Executive Briefings

Retailer Dresses Up Its Process for Buying Ocean Transportation

Low-cost apparel retailer Primark wasn't content with just a tool for capturing ocean transportation bids. It needed a reliable way to commit weekly business to select carriers so they would be available when it needed them prior to the peak holiday shopping season.

It stands to reason that when you're shipping a huge amount of cargo from multiple sites in Asia into Europe for distribution to hundreds of stores, you want to contain ocean carriage charges as much as possible. Careful carrier and lane selection can help you with that, of course. But sometimes there's more at stake than simply cost reduction. You may import all year long, but when the vast bulk of your business - and transportation spend - is during the Christmas holidays, it's critical to have relations with carriers you can rely on at such an important time. Strategic allocation of your ocean transportation during the year can give you that guarantee that you will have the capacity you need at those crucial times and at a cost beneficial to you.

Primark is a clothes retail chain with some 235 stores in the United Kingdom, the Netherlands, Germany, Spain, Portugal and Belgium, as well as in Ireland, where it is headquartered. Much of its apparel, sourced from a number of places in Asia, is budget priced. Its line of apparel consists of simple designs and fabrics in the most popular sizes, which Primark purchases in huge bulks and varieties.

The chain first opened in 1969, but had spread to England within four years. Growth since then has been dramatic, with turnover estimated at about $4bn, says Martin White, the company's supply chain director. He figures that puts Primark among the top 200 retail companies in the world. And one that has a pretty hefty price tag associated with the transportation needed to supply stores in seven countries. At around 50,000 TEUs, yearly container volume is fairly substantial. Ocean freight alone costs the company more than $100m a year. So efficiencies are clearly desirable.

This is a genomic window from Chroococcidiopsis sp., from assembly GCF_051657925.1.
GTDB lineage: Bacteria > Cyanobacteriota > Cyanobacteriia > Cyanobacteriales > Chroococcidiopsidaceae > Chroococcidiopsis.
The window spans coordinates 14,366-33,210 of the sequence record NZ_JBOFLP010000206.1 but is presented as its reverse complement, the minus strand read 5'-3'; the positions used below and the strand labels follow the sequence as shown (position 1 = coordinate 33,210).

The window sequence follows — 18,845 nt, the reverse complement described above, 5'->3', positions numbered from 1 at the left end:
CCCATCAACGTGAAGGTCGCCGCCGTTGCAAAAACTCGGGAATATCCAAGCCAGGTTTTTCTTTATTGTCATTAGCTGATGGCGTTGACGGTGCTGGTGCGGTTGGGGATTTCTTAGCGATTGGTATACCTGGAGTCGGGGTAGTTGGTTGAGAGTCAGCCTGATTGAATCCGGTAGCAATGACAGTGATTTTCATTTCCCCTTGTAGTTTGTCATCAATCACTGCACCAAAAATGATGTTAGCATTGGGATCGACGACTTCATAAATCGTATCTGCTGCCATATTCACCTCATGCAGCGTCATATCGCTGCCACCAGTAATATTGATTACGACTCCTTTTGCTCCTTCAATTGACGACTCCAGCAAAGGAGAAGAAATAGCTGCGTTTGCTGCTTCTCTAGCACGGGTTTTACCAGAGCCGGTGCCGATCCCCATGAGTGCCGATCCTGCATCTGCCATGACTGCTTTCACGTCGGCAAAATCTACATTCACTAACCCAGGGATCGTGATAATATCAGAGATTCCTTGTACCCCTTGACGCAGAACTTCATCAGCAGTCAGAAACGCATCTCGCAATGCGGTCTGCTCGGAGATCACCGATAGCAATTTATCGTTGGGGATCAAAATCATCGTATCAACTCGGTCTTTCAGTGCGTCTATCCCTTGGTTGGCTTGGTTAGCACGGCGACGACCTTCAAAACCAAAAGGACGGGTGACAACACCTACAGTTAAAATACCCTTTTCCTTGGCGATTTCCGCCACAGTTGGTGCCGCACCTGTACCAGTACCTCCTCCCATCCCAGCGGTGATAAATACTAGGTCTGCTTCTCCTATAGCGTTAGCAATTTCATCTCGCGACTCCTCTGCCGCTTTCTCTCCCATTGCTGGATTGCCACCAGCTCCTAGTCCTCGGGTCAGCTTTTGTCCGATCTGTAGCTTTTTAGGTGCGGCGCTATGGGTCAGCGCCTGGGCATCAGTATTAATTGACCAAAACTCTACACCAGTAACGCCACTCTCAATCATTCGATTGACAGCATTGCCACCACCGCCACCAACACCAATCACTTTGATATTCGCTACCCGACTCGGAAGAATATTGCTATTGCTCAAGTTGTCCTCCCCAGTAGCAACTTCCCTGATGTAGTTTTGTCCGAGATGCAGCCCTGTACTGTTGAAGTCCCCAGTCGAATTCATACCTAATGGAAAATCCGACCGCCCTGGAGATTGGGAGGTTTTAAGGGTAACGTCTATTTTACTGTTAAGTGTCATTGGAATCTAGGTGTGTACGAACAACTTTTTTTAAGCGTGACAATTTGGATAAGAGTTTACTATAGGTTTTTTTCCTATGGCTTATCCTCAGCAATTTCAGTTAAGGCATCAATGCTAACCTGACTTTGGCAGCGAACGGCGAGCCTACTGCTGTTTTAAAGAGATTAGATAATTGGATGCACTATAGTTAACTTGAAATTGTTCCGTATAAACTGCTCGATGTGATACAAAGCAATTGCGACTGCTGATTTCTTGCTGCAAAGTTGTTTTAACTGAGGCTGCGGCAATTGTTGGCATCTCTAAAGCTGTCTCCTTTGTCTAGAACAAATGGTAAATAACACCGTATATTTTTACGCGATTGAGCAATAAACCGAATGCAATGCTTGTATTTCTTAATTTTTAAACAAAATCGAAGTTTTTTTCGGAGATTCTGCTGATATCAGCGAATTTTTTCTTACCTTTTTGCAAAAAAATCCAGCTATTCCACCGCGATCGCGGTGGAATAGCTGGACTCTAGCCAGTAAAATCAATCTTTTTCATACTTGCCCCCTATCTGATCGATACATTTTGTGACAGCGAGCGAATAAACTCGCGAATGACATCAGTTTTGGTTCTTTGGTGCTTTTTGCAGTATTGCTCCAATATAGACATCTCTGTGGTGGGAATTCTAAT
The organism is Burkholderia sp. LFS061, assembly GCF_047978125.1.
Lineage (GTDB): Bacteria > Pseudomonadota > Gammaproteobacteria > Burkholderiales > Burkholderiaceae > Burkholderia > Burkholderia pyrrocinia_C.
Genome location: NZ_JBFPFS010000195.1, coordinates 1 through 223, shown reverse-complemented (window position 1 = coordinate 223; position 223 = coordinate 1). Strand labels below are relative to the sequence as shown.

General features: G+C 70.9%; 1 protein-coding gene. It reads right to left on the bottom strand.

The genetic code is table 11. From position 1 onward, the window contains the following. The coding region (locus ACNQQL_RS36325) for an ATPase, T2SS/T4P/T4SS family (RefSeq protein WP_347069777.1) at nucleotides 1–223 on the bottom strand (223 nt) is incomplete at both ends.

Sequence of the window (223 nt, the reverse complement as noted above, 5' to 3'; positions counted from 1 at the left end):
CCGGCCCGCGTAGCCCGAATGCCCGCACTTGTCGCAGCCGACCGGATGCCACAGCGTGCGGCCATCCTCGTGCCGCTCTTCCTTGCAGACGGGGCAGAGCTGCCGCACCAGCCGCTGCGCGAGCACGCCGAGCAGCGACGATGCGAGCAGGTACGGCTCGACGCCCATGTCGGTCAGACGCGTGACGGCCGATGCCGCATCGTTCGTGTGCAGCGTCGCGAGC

"We are a volume supply chain," he says, "so everything has to be low cost." As a part of achieving that, China, Vietnam, Bangladesh and India have been major suppliers of the items that find their way to Primark customers in Europe. "Our challenge is and always has been, how do we get the best cost, in this case, in freight? We ship FOB from our supplier to our distribution centers in Europe, and we match that with sensible transit times. But the volatility in ocean freight in the last three or four years has been absolutely crazy, and continues to be."

Nevertheless, the company's shipment volumes kept growing, and so did the complexity of Primark's sourcing process. The cost of labor in China was a major driver in the search for alternative sourcing. What had been attractive about procurement there changed as Chinese labor costs rose in the last few years. Enter Bangladesh and Vietnam, and then, India, as either alternative or additional sources of supply. Obviously, the multiple points of origin complicated not only sourcing but shipping and its cost. "So market rates for shipping were all over the place," White says.

And in a manner of speaking, so was cost-effectiveness. With such a substantial transportation cost outlay, Primark wanted a better deal. It was satisfied with its third-party logistics services provider, but the 3PL's tool was really only good for capturing carrier bids and making comparisons. It couldn't handle optimization scenarios, White says. "Have I optimized my freight rates from origin this week, this month, this year? It couldn't tell me that."

Then, in a bit of serendipity, White learned from an officer at Associated British Foods, Primark's parent company, about CombineNet, an advanced-sourcing solutions provider. "They were already using CombineNet on a trucking piece, and we said this could be quite useful for us and agreed a trial."

CombineNet's ASAP product - or Advanced Sourcing Application Platform - is a Software-as-a-Service solution that's utilized in several verticals, including consumer packaged goods, food and beverage, manufacturing, retail, automotive, and government, not to mention in transportation and logistics.